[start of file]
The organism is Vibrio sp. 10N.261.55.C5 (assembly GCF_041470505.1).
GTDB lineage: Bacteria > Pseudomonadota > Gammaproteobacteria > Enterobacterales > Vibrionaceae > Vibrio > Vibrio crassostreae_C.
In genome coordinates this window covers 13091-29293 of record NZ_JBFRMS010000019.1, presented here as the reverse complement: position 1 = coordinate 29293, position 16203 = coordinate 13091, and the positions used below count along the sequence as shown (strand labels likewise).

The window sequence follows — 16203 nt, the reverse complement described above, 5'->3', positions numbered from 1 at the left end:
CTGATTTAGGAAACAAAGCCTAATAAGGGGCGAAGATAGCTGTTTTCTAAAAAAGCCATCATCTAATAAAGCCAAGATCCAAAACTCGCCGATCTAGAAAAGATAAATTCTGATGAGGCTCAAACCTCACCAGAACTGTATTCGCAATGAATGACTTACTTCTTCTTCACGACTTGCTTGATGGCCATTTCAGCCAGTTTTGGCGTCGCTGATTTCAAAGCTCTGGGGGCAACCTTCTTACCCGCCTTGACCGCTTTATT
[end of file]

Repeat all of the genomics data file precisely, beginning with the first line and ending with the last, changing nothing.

The organism is Vibrio sp. 10N.261.55.C5 (assembly GCF_041470505.1).
GTDB lineage: Bacteria > Pseudomonadota > Gammaproteobacteria > Enterobacterales > Vibrionaceae > Vibrio > Vibrio crassostreae_C.
In genome coordinates this window covers 13091-29293 of record NZ_JBFRMS010000019.1, presented here as the reverse complement: position 1 = coordinate 29293, position 16203 = coordinate 13091, and the positions used below count along the sequence as shown (strand labels likewise).

The window sequence follows — 16203 nt, the reverse complement described above, 5'->3', positions numbered from 1 at the left end:
CTGATTTAGGAAACAAAGCCTAATAAGGGGCGAAGATAGCTGTTTTCTAAAAAAGCCATCATCTAATAAAGCCAAGATCCAAAACTCGCCGATCTAGAAAAGATAAATTCTGATGAGGCTCAAACCTCACCAGAACTGTATTCGCAATGAATGACTTACTTCTTCTTCACGACTTGCTTGATGGCCATTTCAGCCAGTTTTGGCGTCGCTGATTTCAAAGCTCTGGGGGCAACCTTCTTACCCGCCTTGACCGCTTTATT